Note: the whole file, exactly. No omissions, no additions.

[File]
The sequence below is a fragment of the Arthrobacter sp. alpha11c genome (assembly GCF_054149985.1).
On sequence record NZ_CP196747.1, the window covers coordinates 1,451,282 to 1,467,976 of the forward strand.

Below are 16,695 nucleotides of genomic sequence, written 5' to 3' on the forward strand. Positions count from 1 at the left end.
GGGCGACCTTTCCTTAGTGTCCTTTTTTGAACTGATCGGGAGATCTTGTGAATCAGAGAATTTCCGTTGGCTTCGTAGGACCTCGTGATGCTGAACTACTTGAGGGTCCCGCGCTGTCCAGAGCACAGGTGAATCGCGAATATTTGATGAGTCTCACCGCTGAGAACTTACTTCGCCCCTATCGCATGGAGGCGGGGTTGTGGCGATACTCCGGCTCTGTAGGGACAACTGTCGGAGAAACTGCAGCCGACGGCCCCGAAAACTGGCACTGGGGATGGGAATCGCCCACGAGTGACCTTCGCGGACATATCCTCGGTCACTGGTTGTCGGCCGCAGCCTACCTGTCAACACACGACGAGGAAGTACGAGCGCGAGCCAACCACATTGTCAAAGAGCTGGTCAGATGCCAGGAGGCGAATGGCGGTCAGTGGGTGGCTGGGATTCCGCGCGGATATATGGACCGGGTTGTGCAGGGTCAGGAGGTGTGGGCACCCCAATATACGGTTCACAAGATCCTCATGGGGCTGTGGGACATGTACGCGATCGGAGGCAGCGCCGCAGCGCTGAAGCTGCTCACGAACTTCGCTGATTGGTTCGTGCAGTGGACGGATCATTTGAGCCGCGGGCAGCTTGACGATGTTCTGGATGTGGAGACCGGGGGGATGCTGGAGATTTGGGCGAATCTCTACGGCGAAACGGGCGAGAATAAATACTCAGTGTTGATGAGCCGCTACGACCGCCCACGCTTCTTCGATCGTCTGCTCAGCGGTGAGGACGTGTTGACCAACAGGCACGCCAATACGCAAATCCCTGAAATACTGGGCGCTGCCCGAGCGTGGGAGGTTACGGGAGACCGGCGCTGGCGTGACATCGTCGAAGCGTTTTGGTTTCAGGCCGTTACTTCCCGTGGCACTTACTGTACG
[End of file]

The sequence below is a fragment of the Arthrobacter sp. alpha11c genome (assembly GCF_054149985.1).
On sequence record NZ_CP196747.1, the window covers coordinates 1,451,282 to 1,467,976 of the forward strand.

Below are 16,695 nucleotides of genomic sequence, written 5' to 3' on the forward strand. Positions count from 1 at the left end.
GGGCGACCTTTCCTTAGTGTCCTTTTTTGAACTGATCGGGAGATCTTGTGAATCAGAGAATTTCCGTTGGCTTCGTAGGACCTCGTGATGCTGAACTACTTGAGGGTCCCGCGCTGTCCAGAGCACAGGTGAATCGCGAATATTTGATGAGTCTCACCGCTGAGAACTTACTTCGCCCCTATCGCATGGAGGCGGGGTTGTGGCGATACTCCGGCTCTGTAGGGACAACTGTCGGAGAAACTGCAGCCGACGGCCCCGAAAACTGGCACTGGGGATGGGAATCGCCCACGAGTGACCTTCGCGGACATATCCTCGGTCACTGGTTGTCGGCCGCAGCCTACCTGTCAACACACGACGAGGAAGTACGAGCGCGAGCCAACCACATTGTCAAAGAGCTGGTCAGATGCCAGGAGGCGAATGGCGGTCAGTGGGTGGCTGGGATTCCGCGCGGATATATGGACCGGGTTGTGCAGGGTCAGGAGGTGTGGGCACCCCAATATACGGTTCACAAGATCCTCATGGGGCTGTGGGACATGTACGCGATCGGAGGCAGCGCCGCAGCGCTGAAGCTGCTCACGAACTTCGCTGATTGGTTCGTGCAGTGGACGGATCATTTGAGCCGCGGGCAGCTTGACGATGTTCTGGATGTGGAGACCGGGGGGATGCTGGAGATTTGGGCGAATCTCTACGGCGAAACGGGCGAGAATAAATACTCAGTGTTGATGAGCCGCTACGACCGCCCACGCTTCTTCGATCGTCTGCTCAGCGGTGAGGACGTGTTGACCAACAGGCACGCCAATACGCAAATCCCTGAAATACTGGGCGCTGCCCGAGCGTGGGAGGTTACGGGAGACCGGCGCTGGCGTGACATCGTCGAAGCGTTTTGGTTTCAGGCCGTTACTTCCCGTGGCACTTACTGTACG